Various Metafonts can be chosen from our type library. They all come along with a small showcase and a preset of type derivations.

Metaflop is open source – you can find us on Github, both for the source code of the platform and for all the fonts.

If metafont rings any bells, congratulations! Metafont was invented by Don Knuth for TeX.

Metaflop provides a web interface to the Metafont program and with parameters that can be adjusted.

Only A-Z, a-z, and 0-9 are available for font creation.

In the FAQ, the improvement over Metafont is said to be:

  • font creators are mostly designers, not engineers. so metafont is rather complicated to use, you need to learn programming.
  • it has no gui (graphical user interface).
  • the native export is to bitmap fonts which is a severe limitation compared to outline fonts.

Our contribution to metafont is to address these issues. we are aware that it is difficult to produce subtle and refined typographical fonts (in the classical meaning). Nevertheless we believe there is a undeniable quality in parametric font design and we try to bring it closer to the world of the designers.

While Metaflop lacks the full generality of Metafont, it is a big step in the right direction to bring Metafont to a broader audience.

With different underlying character sets, certainly of interest to anyone interested in pre-printing press texts. Glyphs can transliterate to the same characters but which glyph was used can be important information to both capture and display.

Turning the MS Battleship

Saturday, March 21st, 2015

Improving interoperability with DOM L3 XPath by Thomas Moore.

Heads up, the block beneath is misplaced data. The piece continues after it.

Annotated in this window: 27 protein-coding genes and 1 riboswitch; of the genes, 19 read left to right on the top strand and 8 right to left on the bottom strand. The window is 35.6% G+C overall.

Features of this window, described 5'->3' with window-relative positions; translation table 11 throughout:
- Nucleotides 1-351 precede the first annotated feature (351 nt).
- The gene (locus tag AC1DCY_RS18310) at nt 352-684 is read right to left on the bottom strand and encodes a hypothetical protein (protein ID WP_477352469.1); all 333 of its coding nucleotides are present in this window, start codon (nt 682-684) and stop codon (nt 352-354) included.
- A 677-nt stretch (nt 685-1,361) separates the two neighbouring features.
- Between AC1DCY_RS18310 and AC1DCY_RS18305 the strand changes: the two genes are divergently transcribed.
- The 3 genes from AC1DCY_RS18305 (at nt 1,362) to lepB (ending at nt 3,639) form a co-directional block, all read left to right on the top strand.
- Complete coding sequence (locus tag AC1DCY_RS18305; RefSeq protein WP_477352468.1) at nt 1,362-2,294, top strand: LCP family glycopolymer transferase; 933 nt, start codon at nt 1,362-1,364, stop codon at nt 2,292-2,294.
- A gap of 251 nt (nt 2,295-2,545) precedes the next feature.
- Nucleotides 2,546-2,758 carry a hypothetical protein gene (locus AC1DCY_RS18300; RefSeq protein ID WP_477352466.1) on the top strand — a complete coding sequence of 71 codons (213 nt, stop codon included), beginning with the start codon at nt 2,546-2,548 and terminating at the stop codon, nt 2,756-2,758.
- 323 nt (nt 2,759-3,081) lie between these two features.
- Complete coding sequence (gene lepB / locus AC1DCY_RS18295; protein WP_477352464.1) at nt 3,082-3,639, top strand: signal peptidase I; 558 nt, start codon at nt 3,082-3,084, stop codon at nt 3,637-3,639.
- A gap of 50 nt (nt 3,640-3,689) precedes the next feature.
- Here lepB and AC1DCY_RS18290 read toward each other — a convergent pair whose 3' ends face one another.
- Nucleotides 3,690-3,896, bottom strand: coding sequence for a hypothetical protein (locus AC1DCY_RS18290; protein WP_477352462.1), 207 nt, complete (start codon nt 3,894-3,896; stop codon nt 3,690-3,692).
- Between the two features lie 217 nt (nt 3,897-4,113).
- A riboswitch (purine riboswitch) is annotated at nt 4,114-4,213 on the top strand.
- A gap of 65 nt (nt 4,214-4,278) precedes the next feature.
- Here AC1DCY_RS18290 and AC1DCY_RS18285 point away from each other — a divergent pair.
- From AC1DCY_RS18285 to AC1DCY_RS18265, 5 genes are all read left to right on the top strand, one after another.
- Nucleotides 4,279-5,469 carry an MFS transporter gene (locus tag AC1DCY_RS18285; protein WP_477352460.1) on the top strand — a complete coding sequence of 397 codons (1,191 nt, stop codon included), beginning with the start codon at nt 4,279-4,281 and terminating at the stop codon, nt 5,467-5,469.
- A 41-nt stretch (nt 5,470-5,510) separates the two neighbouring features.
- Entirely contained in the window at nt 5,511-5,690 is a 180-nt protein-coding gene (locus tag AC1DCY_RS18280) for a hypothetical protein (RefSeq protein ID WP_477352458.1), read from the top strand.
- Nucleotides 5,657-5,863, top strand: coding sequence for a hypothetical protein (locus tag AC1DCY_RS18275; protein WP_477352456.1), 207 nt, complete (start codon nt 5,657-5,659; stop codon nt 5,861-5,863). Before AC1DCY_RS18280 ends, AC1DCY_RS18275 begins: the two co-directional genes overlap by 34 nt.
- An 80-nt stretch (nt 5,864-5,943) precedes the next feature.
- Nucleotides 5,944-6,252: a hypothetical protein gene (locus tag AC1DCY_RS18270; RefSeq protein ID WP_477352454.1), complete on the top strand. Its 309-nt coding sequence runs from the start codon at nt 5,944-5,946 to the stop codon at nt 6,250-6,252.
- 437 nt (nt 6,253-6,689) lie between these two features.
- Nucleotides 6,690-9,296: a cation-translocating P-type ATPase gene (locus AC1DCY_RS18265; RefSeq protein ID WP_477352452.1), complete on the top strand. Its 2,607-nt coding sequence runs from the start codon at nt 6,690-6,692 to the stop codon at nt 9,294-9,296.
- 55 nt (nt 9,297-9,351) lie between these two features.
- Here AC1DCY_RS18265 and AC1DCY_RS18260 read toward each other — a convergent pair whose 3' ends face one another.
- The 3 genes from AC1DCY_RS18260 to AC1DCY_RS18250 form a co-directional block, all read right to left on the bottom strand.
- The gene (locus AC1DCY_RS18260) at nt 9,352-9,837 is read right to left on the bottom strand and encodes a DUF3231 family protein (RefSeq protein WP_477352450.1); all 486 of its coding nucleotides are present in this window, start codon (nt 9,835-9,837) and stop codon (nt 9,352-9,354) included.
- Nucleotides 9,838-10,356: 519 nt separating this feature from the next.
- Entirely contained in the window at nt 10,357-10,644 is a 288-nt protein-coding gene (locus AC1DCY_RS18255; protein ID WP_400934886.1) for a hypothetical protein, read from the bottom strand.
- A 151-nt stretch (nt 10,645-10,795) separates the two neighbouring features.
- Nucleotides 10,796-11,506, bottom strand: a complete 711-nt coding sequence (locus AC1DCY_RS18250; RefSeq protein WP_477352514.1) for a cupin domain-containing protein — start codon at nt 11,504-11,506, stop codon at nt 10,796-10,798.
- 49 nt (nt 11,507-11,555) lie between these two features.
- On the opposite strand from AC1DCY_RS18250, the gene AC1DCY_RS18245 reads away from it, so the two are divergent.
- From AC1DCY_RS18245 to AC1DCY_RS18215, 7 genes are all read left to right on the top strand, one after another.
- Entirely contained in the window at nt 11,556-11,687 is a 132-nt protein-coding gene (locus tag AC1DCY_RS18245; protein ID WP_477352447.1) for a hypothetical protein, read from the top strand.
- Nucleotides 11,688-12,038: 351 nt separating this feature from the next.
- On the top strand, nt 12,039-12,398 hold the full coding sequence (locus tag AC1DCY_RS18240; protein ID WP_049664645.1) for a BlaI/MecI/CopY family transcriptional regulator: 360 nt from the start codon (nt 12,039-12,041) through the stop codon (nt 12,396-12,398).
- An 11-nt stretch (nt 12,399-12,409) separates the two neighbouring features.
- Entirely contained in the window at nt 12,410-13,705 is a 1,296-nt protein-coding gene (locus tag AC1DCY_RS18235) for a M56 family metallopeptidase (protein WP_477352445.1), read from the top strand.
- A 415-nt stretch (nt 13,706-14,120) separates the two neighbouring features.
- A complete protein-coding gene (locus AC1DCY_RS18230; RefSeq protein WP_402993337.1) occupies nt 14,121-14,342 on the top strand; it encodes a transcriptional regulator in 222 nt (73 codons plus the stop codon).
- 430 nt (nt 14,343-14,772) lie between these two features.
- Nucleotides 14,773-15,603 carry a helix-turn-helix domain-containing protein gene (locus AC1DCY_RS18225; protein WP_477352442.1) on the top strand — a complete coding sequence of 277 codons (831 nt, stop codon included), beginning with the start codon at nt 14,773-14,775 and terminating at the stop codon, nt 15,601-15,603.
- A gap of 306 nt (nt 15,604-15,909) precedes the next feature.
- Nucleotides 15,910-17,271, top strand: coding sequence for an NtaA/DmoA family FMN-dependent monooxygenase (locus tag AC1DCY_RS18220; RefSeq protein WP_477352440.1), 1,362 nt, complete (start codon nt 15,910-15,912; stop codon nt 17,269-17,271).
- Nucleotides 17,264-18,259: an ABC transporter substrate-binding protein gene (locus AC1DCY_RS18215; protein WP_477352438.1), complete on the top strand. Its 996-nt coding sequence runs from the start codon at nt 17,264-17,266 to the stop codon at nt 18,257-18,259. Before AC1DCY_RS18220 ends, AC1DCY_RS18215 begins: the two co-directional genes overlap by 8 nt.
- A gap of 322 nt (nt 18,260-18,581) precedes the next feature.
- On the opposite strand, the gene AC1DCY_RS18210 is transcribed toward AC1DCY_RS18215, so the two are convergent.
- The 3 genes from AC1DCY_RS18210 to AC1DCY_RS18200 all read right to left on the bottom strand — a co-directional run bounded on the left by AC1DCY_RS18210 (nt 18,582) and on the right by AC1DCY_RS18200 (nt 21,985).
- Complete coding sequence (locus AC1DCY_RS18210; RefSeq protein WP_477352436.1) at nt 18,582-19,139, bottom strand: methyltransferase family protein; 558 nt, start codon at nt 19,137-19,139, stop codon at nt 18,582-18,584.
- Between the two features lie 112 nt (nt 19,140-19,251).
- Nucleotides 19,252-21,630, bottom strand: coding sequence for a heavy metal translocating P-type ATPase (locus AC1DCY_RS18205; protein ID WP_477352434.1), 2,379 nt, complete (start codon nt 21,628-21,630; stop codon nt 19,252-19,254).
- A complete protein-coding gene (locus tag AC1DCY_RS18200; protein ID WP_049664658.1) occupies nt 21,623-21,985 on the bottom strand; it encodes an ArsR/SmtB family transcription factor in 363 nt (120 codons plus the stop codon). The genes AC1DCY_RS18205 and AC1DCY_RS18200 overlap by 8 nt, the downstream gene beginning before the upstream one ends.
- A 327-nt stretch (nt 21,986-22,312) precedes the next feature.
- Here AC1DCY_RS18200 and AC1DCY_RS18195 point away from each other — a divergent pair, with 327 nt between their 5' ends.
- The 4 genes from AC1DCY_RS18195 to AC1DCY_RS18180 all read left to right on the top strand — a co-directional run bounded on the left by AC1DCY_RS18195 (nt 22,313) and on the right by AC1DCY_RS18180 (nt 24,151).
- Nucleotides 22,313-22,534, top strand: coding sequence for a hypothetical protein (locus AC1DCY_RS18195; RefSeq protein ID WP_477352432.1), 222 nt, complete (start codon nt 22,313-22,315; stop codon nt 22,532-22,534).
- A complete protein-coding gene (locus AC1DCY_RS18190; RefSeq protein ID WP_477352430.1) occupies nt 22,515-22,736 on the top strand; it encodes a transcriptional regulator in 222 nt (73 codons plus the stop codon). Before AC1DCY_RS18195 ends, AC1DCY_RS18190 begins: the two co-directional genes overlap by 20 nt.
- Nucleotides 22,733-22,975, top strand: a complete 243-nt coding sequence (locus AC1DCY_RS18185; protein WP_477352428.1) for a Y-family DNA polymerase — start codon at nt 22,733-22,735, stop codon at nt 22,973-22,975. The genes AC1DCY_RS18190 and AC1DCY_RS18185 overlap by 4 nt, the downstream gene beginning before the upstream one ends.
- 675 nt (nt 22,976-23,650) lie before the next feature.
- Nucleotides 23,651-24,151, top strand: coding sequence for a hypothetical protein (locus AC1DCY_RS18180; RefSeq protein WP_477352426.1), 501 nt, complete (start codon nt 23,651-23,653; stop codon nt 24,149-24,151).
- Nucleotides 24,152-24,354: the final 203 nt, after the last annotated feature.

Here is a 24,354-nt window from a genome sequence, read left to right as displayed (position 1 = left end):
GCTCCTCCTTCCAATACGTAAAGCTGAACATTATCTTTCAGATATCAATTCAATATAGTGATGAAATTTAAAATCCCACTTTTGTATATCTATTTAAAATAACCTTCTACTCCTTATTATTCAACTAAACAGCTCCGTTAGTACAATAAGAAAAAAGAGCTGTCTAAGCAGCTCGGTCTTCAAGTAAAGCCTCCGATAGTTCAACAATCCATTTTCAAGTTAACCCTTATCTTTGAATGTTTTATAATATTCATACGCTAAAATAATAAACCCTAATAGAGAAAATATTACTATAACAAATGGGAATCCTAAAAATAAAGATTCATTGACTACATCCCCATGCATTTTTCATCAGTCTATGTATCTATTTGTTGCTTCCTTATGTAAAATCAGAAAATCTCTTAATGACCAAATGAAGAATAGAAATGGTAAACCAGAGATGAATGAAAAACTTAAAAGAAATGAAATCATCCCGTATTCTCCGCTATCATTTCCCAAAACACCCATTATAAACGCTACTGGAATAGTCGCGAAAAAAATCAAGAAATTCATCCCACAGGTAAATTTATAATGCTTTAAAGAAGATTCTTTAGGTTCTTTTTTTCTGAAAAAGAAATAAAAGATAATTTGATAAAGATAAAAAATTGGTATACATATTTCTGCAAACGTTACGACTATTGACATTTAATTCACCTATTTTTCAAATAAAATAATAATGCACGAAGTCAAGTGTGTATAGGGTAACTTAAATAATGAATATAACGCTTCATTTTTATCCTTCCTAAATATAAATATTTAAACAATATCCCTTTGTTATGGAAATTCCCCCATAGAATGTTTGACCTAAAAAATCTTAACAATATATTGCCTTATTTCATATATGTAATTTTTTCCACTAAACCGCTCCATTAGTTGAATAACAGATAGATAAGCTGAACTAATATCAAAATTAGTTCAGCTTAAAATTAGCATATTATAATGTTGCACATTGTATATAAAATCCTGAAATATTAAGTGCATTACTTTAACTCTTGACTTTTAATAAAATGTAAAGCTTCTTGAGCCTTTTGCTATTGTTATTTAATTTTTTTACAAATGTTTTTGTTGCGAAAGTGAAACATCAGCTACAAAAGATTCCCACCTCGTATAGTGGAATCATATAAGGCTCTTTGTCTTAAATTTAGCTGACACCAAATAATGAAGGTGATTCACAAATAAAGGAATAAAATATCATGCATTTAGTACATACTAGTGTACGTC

From the post:

As part of our ongoing focus on interoperability with the modern Web, we’ve been working on addressing an interoperability gap by writing an implementation of DOM L3 XPath in the Windows 10 Web platform. Today we’d like to share how we are closing this gap in Project Spartan’s new rendering engine with data from the modern Web.

Some History

Prior to IE’s support for DOM L3 Core and native XML documents in IE9, MSXML provided any XML handling and functionality to the Web as an ActiveX object. In addition to XMLHttpRequest, MSXML supported the XPath language through its own APIs, selectSingleNode and selectNodes. For applications based on and XML documents originating from MSXML, this works just fine. However, this doesn’t follow the W3C standards for interacting with XML documents or exposing XPath.

To accommodate a diversity of browsers, sites and libraries wrap XPath calls to switch to the right implementation. If you search for XPath examples or tutorials, you’ll immediately find results that check for IE-specific code to use MSXML for evaluating the query in a non-interoperable way:

It seems like a long time ago that a relatively senior Microsoft staffer told me that turning a battleship like MS takes time. No change, however important, is going to happen quickly. Just the way things are in a large organization.